- Low network latency, since all traffic is flowing directly over the Azure backbone.
- No cost for the VNet pairing, though there is still a nominal fee for the traffic flowing across the VNet pair.
On the other hand, if you need to connect VNets that are in different geographic regions you must utilize Azure VPN Gateways. These allow secured IPSec tunnels between locations, including both other Azure VNets and on-premise networks. For example, you could establish a connection between your local network and Azure, thereby allowing you to easily connect systems in both environments (in an upcoming article I’ll talk about this, as it’s an excellent way to get your feet wet in the cloud while serving the valuable need of disaster recovery). There are multiple levels of VPN Gateways available; make sure you choose the one that meets your needs in terms of bandwidth and number of connections.
It’s worth noting that, while these built-in options exist, there’s nothing to stop you from deploying other solutions, based on things like virtual appliances. The Azure marketplace is full of such options from many mainstream providers, such as Barracuda and Imperva. There are many possibilities; as usual, it all depends on your requirements (and what your network team can support of course).
We talked about the fundamentals of Azure networking in this article, and particularly about the building blocks of networks in Azure, such as VNets and Subnets. We then mentioned how Virtual Machines are connected to Azure VNets using the virtual Network Interface Card resource. Because the task of securing our database servers is a crucial part of our job, I felt it was important to explain how we use Network Security Groups to either allow or block traffic flowing within our Azure networks. Finally, we discussed, very briefly, how to make connections between virtual networks by using VNet peering and VPN gateways. As I said, this is only scratching the surface of the possibilities when it comes to Azure networking. As with other technologies (storage, Active Directory, etc), even if we as DBAs don’t become experts, it behooves us to understand the language and the basics of how things operate, so we can properly advocate for what we need to keep our SQL Servers running smoothly.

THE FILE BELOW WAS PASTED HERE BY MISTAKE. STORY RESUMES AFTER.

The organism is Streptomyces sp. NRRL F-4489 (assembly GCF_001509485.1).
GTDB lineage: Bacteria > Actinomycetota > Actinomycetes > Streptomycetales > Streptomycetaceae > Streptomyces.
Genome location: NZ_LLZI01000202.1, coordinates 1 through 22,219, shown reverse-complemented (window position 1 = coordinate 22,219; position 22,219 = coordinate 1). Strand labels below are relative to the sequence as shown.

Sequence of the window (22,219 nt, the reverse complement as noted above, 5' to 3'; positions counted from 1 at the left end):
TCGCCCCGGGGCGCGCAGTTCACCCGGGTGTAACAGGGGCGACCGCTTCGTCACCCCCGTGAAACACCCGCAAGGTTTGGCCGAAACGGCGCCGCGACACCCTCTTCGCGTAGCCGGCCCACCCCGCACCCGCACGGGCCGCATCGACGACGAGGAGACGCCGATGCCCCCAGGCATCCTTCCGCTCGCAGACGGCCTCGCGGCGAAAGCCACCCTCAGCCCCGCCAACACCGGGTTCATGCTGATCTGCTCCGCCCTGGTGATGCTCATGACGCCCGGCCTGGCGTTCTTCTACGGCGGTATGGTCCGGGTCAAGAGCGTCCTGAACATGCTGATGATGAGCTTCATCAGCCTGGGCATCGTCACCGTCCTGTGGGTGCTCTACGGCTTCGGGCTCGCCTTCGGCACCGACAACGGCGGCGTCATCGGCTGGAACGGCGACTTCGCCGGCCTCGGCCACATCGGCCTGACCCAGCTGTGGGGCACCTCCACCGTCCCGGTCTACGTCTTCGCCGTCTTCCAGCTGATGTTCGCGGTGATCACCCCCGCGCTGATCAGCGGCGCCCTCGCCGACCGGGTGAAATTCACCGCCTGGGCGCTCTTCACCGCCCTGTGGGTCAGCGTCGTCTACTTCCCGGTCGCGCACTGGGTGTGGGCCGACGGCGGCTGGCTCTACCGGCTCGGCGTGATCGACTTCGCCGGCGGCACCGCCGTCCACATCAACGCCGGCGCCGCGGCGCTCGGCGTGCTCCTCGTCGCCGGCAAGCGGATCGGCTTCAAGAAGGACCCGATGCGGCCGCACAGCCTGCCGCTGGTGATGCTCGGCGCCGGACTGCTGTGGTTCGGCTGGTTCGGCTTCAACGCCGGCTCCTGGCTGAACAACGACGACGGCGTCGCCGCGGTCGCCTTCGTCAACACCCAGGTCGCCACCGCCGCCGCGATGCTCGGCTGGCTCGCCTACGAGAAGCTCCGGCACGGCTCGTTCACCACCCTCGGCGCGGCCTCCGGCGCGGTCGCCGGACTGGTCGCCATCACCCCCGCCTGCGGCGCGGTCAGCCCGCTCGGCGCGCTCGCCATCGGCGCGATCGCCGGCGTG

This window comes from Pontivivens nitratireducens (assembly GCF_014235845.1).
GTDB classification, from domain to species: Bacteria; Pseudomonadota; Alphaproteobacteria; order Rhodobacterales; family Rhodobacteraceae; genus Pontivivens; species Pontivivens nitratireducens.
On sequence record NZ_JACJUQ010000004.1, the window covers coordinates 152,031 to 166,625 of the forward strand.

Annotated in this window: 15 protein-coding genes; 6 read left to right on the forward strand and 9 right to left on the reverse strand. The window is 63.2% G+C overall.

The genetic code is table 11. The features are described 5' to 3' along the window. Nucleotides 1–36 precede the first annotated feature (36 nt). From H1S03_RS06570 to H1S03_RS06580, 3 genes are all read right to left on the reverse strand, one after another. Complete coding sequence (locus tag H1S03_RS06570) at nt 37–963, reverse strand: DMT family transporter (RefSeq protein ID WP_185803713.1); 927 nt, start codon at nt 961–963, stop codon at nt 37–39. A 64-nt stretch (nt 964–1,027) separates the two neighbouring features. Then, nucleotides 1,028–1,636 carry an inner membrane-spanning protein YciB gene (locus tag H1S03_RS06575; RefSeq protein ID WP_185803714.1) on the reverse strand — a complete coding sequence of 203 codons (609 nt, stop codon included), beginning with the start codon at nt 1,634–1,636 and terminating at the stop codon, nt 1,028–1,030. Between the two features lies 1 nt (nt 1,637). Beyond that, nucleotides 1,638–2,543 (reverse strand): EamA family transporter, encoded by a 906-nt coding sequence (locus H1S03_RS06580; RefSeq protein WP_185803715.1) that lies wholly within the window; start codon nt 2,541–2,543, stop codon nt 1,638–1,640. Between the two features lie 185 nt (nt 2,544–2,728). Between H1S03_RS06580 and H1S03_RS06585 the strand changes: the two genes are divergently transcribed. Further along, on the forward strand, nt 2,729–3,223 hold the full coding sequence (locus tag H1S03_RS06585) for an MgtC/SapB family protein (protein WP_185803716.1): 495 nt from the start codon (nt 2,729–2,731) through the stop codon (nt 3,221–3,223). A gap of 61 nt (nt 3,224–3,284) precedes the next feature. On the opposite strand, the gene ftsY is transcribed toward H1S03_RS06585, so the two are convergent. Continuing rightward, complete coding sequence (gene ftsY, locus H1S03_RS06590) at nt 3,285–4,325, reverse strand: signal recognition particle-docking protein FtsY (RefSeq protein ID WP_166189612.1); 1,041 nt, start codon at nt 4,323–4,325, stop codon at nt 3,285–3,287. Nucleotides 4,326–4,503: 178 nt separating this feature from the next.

Note: There was one notable omission from this article: Azure load balancers. This is because these deserve their own separate treatment, because as you’ll soon see they are integral to making many SQL Server based solutions function. Thus, we’ll deal with these in great detail in the next installment.